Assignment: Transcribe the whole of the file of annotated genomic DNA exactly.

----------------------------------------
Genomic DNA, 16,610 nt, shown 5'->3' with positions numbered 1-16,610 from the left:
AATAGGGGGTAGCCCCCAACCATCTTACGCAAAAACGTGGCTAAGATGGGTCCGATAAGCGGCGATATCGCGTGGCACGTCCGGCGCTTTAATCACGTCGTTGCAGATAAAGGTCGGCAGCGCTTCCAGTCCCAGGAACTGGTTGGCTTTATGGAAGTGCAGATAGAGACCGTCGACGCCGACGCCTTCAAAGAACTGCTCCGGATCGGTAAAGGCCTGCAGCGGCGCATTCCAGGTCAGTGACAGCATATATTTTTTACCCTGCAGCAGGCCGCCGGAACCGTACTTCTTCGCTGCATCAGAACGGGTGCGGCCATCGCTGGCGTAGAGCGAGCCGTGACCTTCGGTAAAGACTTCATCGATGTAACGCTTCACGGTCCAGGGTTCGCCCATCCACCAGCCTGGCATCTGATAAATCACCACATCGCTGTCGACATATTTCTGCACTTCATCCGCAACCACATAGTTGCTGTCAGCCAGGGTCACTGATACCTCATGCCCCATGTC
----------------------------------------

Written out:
Genomic DNA, 16,610 nt, shown 5'->3' with positions numbered 1-16,610 from the left:
AATAGGGGGTAGCCCCCAACCATCTTACGCAAAAACGTGGCTAAGATGGGTCCGATAAGCGGCGATATCGCGTGGCACGTCCGGCGCTTTAATCACGTCGTTGCAGATAAAGGTCGGCAGCGCTTCCAGTCCCAGGAACTGGTTGGCTTTATGGAAGTGCAGATAGAGACCGTCGACGCCGACGCCTTCAAAGAACTGCTCCGGATCGGTAAAGGCCTGCAGCGGCGCATTCCAGGTCAGTGACAGCATATATTTTTTACCCTGCAGCAGGCCGCCGGAACCGTACTTCTTCGCTGCATCAGAACGGGTGCGGCCATCGCTGGCGTAGAGCGAGCCGTGACCTTCGGTAAAGACTTCATCGATGTAACGCTTCACGGTCCAGGGTTCGCCCATCCACCAGCCTGGCATCTGATAAATCACCACATCGCTGTCGACATATTTCTGCACTTCATCCGCAACCACATAGTTGCTGTCAGCCAGGGTCACTGATACCTCATGCCCCATGTC